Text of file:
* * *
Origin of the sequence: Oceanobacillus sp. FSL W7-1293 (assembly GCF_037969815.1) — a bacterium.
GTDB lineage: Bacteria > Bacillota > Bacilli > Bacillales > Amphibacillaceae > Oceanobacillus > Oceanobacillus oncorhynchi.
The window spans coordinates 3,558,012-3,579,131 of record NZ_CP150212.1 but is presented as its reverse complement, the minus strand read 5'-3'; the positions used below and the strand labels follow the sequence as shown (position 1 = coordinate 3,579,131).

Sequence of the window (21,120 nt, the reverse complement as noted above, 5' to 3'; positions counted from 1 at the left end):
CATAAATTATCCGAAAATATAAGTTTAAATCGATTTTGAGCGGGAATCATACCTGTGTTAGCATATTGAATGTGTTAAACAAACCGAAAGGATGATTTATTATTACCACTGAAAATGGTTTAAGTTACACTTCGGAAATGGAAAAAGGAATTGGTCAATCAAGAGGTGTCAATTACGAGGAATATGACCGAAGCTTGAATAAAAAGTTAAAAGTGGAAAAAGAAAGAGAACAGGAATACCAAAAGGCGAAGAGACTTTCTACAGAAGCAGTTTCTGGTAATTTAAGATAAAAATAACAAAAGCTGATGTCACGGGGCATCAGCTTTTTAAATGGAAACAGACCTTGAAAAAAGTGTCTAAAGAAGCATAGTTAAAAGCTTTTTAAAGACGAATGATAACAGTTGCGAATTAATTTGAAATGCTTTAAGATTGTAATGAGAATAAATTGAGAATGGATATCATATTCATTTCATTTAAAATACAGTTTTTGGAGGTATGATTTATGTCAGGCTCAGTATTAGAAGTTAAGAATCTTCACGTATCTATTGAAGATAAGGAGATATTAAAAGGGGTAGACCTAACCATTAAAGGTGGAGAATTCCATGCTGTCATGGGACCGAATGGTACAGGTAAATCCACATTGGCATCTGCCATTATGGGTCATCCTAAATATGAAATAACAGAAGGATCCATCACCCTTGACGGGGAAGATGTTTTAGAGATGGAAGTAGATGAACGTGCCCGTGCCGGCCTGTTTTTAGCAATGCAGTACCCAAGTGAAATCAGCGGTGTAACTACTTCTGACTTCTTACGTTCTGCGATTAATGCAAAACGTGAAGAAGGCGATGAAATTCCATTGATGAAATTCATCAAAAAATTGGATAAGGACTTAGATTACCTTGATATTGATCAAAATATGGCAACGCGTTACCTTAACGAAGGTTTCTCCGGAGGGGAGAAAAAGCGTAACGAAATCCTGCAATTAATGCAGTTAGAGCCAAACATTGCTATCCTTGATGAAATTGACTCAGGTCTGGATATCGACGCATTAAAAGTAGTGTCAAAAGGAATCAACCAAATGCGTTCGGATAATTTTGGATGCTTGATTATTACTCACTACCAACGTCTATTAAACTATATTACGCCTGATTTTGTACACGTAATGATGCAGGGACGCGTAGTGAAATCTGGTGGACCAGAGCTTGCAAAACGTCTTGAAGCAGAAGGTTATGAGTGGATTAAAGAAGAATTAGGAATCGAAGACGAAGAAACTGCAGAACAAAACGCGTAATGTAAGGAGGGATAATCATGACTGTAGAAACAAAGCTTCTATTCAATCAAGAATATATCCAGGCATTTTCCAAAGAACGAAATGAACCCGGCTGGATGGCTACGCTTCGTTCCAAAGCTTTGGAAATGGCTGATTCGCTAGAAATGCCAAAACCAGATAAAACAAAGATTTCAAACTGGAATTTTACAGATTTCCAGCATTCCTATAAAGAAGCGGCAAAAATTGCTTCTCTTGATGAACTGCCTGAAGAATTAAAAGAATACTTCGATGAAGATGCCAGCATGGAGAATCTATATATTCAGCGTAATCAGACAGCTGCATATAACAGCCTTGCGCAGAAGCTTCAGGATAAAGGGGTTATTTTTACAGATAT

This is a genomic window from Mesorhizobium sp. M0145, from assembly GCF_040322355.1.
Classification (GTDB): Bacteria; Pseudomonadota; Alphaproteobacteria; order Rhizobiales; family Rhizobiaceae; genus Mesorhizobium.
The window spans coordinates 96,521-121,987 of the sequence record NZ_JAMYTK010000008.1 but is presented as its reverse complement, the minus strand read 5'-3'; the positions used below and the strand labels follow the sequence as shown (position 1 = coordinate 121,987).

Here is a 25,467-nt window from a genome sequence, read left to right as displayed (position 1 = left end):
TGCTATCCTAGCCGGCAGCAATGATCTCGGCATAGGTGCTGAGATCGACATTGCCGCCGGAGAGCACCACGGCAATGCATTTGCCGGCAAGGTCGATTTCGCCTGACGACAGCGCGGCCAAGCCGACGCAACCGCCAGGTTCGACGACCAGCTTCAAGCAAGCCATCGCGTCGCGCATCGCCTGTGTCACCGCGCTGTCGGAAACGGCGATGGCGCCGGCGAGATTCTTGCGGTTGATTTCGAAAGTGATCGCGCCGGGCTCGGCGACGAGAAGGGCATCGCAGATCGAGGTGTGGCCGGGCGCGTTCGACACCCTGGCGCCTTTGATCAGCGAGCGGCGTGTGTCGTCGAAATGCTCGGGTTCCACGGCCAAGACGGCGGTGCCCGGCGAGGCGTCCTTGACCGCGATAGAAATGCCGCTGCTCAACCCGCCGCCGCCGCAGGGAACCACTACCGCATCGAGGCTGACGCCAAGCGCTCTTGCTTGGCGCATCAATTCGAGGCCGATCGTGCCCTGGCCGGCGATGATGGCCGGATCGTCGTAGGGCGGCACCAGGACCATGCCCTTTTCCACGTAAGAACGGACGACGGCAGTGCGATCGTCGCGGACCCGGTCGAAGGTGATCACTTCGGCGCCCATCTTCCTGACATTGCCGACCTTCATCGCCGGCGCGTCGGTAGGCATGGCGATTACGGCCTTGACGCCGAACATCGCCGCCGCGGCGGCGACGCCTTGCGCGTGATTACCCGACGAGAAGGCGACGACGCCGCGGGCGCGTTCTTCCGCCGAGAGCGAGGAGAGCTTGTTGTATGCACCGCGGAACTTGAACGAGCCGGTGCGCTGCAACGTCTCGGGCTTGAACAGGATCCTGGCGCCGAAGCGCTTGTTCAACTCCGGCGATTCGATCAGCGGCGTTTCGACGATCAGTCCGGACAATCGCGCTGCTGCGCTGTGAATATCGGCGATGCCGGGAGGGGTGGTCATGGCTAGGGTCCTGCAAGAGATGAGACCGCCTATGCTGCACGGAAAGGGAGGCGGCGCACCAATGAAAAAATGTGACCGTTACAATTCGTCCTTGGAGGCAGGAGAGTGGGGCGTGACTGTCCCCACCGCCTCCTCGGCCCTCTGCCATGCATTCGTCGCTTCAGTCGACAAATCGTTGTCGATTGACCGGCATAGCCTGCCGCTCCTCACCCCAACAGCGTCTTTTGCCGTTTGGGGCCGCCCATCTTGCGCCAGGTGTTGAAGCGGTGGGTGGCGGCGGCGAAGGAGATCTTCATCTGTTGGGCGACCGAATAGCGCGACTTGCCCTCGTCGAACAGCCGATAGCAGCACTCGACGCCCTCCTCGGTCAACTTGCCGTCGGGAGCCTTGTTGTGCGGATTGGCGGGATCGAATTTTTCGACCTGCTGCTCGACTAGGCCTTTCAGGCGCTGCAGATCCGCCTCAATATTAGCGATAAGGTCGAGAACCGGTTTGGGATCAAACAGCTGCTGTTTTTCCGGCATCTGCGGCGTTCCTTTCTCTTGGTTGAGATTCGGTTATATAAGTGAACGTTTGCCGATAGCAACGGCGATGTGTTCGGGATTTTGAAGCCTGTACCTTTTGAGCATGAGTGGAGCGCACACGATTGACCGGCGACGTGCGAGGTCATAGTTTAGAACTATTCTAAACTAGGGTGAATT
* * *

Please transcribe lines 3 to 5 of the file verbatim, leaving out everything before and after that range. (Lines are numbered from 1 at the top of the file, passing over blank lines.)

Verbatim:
The window spans coordinates 3,558,012-3,579,131 of record NZ_CP150212.1 but is presented as its reverse complement, the minus strand read 5'-3'; the positions used below and the strand labels follow the sequence as shown (position 1 = coordinate 3,579,131).

Sequence of the window (21,120 nt, the reverse complement as noted above, 5' to 3'; positions counted from 1 at the left end):
CATAAATTATCCGAAAATATAAGTTTAAATCGATTTTGAGCGGGAATCATACCTGTGTTAGCATATTGAATGTGTTAAACAAACCGAAAGGATGATTTATTATTACCACTGAAAATGGTTTAAGTTACACTTCGGAAATGGAAAAAGGAATTGGTCAATCAAGAGGTGTCAATTACGAGGAATATGACCGAAGCTTGAATAAAAAGTTAAAAGTGGAAAAAGAAAGAGAACAGGAATACCAAAAGGCGAAGAGACTTTCTACAGAAGCAGTTTCTGGTAATTTAAGATAAAAATAACAAAAGCTGATGTCACGGGGCATCAGCTTTTTAAATGGAAACAGACCTTGAAAAAAGTGTCTAAAGAAGCATAGTTAAAAGCTTTTTAAAGACGAATGATAACAGTTGCGAATTAATTTGAAATGCTTTAAGATTGTAATGAGAATAAATTGAGAATGGATATCATATTCATTTCATTTAAAATACAGTTTTTGGAGGTATGATTTATGTCAGGCTCAGTATTAGAAGTTAAGAATCTTCACGTATCTATTGAAGATAAGGAGATATTAAAAGGGGTAGACCTAACCATTAAAGGTGGAGAATTCCATGCTGTCATGGGACCGAATGGTACAGGTAAATCCACATTGGCATCTGCCATTATGGGTCATCCTAAATATGAAATAACAGAAGGATCCATCACCCTTGACGGGGAAGATGTTTTAGAGATGGAAGTAGATGAACGTGCCCGTGCCGGCCTGTTTTTAGCAATGCAGTACCCAAGTGAAATCAGCGGTGTAACTACTTCTGACTTCTTACGTTCTGCGATTAATGCAAAACGTGAAGAAGGCGATGAAATTCCATTGATGAAATTCATCAAAAAATTGGATAAGGACTTAGATTACCTTGATATTGATCAAAATATGGCAACGCGTTACCTTAACGAAGGTTTCTCCGGAGGGGAGAAAAAGCGTAACGAAATCCTGCAATTAATGCAGTTAGAGCCAAACATTGCTATCCTTGATGAAATTGACTCAGGTCTGGATATCGACGCATTAAAAGTAGTGTCAAAAGGAATCAACCAAATGCGTTCGGATAATTTTGGATGCTTGATTATTACTCACTACCAACGTCTATTAAACTATATTACGCCTGATTTTGTACACGTAATGATGCAGGGACGCGTAGTGAAATCTGGTGGACCAGAGCTTGCAAAACGTCTTGAAGCAGAAGGTTATGAGTGGATTAAAGAAGAATTAGGAATCGAAGACGAAGAAACTGCAGAACAAAACGCGTAATGTAAGGAGGGATAATCATGACTGTAGAAACAAAGCTTCTATTCAATCAAGAATATATCCAGGCATTTTCCAAAGAACGAAATGAACCCGGCTGGATGGCTACGCTTCGTTCCAAAGCTTTGGAAATGGCTGATTCGCTAGAAATGCCAAAACCAGATAAAACAAAGATTTCAAACTGGAATTTTACAGATTTCCAGCATTCCTATAAAGAAGCGGCAAAAATTGCTTCTCTTGATGAACTGCCTGAAGAATTAAAAGAATACTTCGATGAAGATGCCAGCATGGAGAATCTATATATTCAGCGTAATCAGACAGCTGCATATAACAGCCTTGCGCAGAAGCTTCAGGATAAAGGGGTTATTTTTACAGATAT